Good managers help too. Cleveland’s Terry Francona showed last season that creative manipulation of his bullpen could go a long way – even to the tenth inning of World Series Game 7.

Francona’s reward, rather than a World Series ring, was the right to manage this year’s American League All-Stars.

His opponent, in the other dugout, will be Joe Maddon, who parlayed humor, instincts, and versatility into a juggernaut that took the Chicago Cubs to their first world title in 108 years.

Victories have not come easily for Joe Maddon this season

Victories have not come easily for Joe Maddon this season

They probably won’t repeat – you heard it here first – but it won’t be another century before they win again.

As for the trade deadline, general managers need to figure out fast whether they are buyers, sellers, or neither. Players on the verge of free agency, like Atlanta lefthander Jaime Garcia, are almost certain to depart as two-month rentals. A bunch of veterans from the Kansas City Royals and New York Mets, World Series opponents just two years ago, could also move.

With 10 of the 30 teams able to reach postseason play with the current wild-card system, only a handful of clubs consider themselves out of the running. That list includes the Cincinnati Reds, Oakland Athletics, San Diego Padres, Philadelphia Phillies, and the suddenly-sagging San Francisco Giants, winners of World Series in 2010, 2012, and 2014.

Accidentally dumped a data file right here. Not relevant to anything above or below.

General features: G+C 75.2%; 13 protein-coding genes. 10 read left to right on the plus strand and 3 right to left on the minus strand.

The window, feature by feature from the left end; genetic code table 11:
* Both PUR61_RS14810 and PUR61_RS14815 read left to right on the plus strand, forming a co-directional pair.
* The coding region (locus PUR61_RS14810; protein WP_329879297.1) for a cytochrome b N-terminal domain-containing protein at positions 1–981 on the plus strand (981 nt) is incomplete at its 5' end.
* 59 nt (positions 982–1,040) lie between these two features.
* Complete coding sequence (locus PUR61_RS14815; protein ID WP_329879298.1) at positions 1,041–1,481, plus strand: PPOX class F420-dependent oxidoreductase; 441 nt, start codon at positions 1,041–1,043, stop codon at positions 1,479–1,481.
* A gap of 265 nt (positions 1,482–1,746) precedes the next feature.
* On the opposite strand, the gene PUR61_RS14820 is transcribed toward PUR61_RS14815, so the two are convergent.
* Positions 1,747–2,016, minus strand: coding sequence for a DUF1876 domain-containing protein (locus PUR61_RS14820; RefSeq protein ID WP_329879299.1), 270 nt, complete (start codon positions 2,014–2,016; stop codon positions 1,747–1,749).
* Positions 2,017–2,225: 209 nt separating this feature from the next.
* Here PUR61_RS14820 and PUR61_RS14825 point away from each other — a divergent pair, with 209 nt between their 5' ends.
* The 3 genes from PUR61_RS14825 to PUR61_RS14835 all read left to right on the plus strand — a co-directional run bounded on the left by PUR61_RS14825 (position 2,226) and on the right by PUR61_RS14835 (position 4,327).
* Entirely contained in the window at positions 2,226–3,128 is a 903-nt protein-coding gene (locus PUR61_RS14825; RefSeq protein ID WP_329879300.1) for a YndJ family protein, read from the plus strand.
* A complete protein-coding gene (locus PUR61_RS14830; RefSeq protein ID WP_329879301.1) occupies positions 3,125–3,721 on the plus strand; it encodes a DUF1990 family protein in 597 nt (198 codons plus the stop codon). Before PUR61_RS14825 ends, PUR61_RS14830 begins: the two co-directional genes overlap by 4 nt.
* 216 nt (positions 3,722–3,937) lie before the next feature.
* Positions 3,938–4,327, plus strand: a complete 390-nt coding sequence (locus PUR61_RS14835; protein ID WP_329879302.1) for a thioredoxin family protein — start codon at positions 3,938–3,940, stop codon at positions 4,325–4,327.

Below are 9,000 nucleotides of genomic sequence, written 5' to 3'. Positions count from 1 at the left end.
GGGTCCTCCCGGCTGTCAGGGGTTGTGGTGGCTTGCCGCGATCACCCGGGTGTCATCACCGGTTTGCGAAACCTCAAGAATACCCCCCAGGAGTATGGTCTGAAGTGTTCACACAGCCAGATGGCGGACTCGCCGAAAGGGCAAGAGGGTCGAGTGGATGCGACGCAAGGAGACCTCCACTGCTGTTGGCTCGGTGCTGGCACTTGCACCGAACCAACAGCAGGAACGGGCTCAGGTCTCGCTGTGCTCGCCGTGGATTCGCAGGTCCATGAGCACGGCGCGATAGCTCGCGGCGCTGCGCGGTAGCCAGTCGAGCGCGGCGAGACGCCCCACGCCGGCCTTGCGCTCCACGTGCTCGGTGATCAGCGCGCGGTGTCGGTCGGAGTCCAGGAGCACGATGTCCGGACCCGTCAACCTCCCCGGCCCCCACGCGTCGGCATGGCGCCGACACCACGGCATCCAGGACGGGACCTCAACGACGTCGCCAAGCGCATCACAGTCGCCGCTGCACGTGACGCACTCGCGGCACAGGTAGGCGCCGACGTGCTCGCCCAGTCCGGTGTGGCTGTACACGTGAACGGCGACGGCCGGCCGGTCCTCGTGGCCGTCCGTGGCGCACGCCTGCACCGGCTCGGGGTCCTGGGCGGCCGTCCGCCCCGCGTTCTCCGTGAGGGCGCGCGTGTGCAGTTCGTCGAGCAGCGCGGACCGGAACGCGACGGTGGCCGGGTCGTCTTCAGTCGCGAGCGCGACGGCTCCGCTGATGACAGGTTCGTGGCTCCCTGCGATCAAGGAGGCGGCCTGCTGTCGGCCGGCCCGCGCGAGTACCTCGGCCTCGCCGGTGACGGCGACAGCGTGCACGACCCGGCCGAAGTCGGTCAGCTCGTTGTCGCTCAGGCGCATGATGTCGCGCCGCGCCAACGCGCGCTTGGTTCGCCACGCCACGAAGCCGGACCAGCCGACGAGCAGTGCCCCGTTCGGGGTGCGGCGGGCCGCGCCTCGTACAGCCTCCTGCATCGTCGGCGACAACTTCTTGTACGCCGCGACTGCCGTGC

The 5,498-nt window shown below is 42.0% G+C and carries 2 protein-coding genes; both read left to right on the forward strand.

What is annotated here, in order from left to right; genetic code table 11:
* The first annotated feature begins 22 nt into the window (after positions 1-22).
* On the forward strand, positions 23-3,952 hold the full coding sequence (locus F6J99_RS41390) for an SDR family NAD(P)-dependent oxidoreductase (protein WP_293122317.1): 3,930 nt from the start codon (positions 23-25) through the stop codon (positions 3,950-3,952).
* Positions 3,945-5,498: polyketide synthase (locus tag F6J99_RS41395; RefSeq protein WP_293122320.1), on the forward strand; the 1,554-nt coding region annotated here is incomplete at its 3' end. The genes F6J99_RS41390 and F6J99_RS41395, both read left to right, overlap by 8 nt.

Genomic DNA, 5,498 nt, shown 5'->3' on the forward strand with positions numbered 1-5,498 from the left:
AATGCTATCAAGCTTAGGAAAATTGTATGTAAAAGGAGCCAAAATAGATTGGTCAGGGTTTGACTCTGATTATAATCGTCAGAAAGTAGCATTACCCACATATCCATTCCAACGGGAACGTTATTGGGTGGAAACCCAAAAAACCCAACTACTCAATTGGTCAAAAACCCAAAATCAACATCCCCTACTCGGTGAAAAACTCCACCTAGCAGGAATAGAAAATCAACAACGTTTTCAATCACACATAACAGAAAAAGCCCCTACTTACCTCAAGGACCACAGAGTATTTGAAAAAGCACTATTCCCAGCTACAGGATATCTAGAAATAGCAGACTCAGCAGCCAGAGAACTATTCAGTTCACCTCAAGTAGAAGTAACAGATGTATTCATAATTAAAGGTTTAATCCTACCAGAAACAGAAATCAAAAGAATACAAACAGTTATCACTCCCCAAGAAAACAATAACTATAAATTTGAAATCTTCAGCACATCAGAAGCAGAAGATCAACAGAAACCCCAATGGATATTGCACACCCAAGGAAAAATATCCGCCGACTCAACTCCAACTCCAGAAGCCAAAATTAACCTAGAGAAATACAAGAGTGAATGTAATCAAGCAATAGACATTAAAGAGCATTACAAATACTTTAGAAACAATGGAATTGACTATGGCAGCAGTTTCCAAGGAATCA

With the All-Star Game, Hall of Fame Inductions, and trade deadline all scheduled for this month, July will have fireworks long after the Fourth has faded into memory.

Elsewhere in baseball:

Control artist Kenley Jansen couldn't control his temper

Control artist Kenley Jansen couldn’t control his temper

Dodgers closer Kenley Jansen stirred a hornet’s nest when he criticized Los Angeles fans for failing to elect any Dodgers to the National League’s All-Star lineup . . .

Pine tar on the bat, a dead issue since the 1984 George Brett incident at Yankee Stadium, resurfaced in Milwaukee when plate umpire Hunter Wendelstedt rejected bats used by Jonathan Villar (Brewers) and Marcell Ozuna (Marlins) . . .

Anybody notice that the Seattle Mariners promoted an outfielder named Boog Powell? . . .

Assuming experience counts more than statistics, the Texas Rangers made a wise gamble in acquiring 40-plus righthander Jason Grilli from the Toronto Blue Jays . . .

Proving that life does begin at 40, Fernando Rodney has been virtually untouchable this season as the late man in the Arizona bullpen . . .

Fernando Rodney has been untouchable Image Credit: Bill Menzel